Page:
Our country, located in Central America, is an isthmus where life seems to have created its roots. Covering only 0.03% of the surface of our planet, Costa Rica has approximately 6% of the world’s biodiversity.
In addition, Costa Rica is characterized by impressive scenic beauty, a consolidated system of protected areas, social and political stability, high educational levels, and efficient infrastructure and services. All of this offered in a territory of only 51 thousand square kilometers, surrounded by both the Pacific and Atlantic Oceans, at a distance from each other of only three to four hours by land or 45 minutes by air.
The country’s strategic position, in the heart of the western hemisphere, the Government’s positive attitude towards foreign investment, its infrastructure, access to international markets, and the quality and cost of labor, make Costa Rica an ideal place to establish commercial operations.
Ticos, as Costa Ricans are commonly known, are a fairly mixed bunch. Though the majority of the country’s 3.3 million inhabitants are the descendants of Spanish immigrants, many families originated from other parts of Europe, Asia, Africa and, of course, Central America.
Rugged highlands are found throughout most of the country, they range from approximately 1,000 to 2,000 meters (3,000 to 6,000 feet above sea level). The Cordillera de Guanacaste, Cordillera Central, and Cordillera de Talamanca are the principal mountain ranges extending the length of the country. There are several active volcanoes (Volcán Arenal, Volcán Irazú, Volcán Rincón de la Vieja and Volcán Turrialba) and the country’s highest mountain (Cerro Chirripó) which reaches a height of 3,819 m/12,530 ft. The country has a relatively long coastline in both the Atlantic and Pacific oceans, as well as a number of rivers and streams that attract expert kayakers and rafters
You don’t have to drive very far in Costa Rica — past the coffee, pastures, bananas and other crops — to realize that agriculture is the basis of its economy. Coffee has historically been the country’s most important crop, and Costa Rica continues to produce some of the finest coffee in the world. However in recent years less traditional crops have been playing an increasingly important economic role. Bananas are the second most important export crop, then pineapples, sugar, oranges, rice, hardwoods and ornamental plants, as well as raising cattle for beef and dairy products
Though agriculture remains the basis of the national economy, tourism has earned more than any single export crop during the last few years, and the tourism industry continues to grow providing new employment opportunities, and stimulating the conservation of our complex biodiversity.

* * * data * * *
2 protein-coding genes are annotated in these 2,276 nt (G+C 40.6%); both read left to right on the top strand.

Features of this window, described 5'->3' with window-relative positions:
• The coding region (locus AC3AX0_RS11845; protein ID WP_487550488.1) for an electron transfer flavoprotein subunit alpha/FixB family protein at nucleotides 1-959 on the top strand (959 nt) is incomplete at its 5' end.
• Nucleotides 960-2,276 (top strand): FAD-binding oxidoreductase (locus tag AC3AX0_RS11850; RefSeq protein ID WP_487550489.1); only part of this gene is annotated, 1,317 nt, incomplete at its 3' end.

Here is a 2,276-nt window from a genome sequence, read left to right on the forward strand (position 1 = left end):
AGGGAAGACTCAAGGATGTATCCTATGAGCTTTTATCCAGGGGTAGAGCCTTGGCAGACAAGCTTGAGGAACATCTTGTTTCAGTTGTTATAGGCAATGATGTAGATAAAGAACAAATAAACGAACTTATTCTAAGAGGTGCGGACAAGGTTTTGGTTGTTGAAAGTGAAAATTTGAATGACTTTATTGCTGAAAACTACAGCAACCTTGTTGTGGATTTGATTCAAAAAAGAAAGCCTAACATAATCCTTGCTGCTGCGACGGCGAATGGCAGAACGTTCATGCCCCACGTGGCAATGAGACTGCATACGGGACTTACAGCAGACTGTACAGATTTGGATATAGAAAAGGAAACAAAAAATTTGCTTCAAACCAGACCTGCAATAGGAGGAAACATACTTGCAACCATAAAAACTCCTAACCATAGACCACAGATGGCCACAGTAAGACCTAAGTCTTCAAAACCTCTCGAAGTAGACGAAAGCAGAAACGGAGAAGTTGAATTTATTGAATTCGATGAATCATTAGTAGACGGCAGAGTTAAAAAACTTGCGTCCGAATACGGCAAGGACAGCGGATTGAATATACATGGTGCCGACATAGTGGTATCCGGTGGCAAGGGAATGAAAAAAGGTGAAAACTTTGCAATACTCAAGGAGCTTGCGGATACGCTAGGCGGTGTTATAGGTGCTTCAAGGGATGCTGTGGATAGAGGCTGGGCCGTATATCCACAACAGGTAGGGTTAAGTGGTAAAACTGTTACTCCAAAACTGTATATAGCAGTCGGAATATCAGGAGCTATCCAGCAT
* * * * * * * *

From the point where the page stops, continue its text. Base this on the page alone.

Government offices are generally open from 8 am to 4 pm, while banks close anytime between 3:00 and 6:00 pm . Most shops are open from 9:00 am to 6:00 pm.
Banks & Money
There is an ample selection of state owned and privately held banks in San Jose, and throughout the country. The official currency of Costa Rica is the colon, however US dollars are widely accepted. US dollars and traveler’s checks can be changed in banks and hotels. Most major credit cards are widely accepted, and cash advances can be obtained at banks around the country and a variety of places throughout San Jose.
In the Costa Rican system of government there are three branches of government: Executive, which consists of the president, two vice presidents and cabinet; the Legislative Assembly, with 57 individually elected deputies; and, the Judicial Branch, which consists of civil, criminal, appellate and constitutional courts. The President and members of the Legislative Assembly are elected for four-year terms and the president can’t run for reelection.
Our current President is Dr. Oscar Arias.
Health & Education
The Costa Rican government has long dedicated a significant portion of its national budget to education and other social services; a policy that has resulted in a healthy and educated populace. The country has a literacy rate and average life expectancy that are much closer to those of Western European nations than most Latin American countries. Costa Rica has had a socialized medical system for nearly half a century, and while schools and clinics are found throughout the country, the Central Valley has several public universities and dozens of private universities.